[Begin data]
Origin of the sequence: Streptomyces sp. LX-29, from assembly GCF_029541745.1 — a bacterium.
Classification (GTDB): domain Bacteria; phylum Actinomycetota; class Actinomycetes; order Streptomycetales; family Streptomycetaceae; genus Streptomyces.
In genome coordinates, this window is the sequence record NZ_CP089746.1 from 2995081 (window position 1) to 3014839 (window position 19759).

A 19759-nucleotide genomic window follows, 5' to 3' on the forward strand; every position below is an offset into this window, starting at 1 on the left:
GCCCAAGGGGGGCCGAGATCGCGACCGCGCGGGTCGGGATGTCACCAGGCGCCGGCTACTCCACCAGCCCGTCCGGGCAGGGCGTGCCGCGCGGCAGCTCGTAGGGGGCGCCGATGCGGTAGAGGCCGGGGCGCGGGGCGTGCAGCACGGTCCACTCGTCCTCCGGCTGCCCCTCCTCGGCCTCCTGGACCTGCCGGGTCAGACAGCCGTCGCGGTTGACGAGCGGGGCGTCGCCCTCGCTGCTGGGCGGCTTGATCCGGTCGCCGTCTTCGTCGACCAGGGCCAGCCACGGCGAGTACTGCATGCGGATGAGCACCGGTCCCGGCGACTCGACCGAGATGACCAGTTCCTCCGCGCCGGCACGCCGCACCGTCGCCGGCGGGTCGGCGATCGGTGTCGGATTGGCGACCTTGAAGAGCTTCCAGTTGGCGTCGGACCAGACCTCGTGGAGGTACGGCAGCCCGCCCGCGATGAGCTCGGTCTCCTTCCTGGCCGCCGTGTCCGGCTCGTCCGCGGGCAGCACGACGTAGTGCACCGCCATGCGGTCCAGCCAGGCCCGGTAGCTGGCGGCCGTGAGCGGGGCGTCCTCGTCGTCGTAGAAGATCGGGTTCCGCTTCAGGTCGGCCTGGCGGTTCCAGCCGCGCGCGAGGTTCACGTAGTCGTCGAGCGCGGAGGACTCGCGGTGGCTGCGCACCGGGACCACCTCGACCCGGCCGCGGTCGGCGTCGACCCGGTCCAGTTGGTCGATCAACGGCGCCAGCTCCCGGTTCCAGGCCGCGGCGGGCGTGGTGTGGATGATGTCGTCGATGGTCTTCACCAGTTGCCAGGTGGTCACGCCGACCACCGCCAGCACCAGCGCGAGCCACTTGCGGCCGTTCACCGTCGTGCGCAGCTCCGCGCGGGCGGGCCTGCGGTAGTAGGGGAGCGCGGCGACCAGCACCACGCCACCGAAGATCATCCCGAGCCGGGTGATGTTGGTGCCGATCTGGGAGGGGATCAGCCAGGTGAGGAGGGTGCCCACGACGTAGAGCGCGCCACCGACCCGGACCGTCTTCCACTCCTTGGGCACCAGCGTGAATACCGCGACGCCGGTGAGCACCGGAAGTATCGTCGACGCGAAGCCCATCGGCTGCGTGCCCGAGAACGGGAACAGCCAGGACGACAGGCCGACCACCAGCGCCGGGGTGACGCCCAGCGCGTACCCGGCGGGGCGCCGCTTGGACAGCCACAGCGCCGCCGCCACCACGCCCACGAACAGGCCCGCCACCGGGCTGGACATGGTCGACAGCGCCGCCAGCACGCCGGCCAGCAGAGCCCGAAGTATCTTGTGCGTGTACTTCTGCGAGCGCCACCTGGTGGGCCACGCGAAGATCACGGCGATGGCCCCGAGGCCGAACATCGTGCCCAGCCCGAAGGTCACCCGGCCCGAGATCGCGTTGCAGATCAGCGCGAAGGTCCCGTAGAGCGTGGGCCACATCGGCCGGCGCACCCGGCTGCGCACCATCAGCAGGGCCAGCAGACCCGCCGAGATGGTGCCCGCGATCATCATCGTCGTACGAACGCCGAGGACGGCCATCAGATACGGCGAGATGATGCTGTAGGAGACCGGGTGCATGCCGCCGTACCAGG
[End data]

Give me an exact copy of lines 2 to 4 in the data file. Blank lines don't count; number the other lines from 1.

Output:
Classification (GTDB): domain Bacteria; phylum Actinomycetota; class Actinomycetes; order Streptomycetales; family Streptomycetaceae; genus Streptomyces.
In genome coordinates, this window is the sequence record NZ_CP089746.1 from 2995081 (window position 1) to 3014839 (window position 19759).

A 19759-nucleotide genomic window follows, 5' to 3' on the forward strand; every position below is an offset into this window, starting at 1 on the left: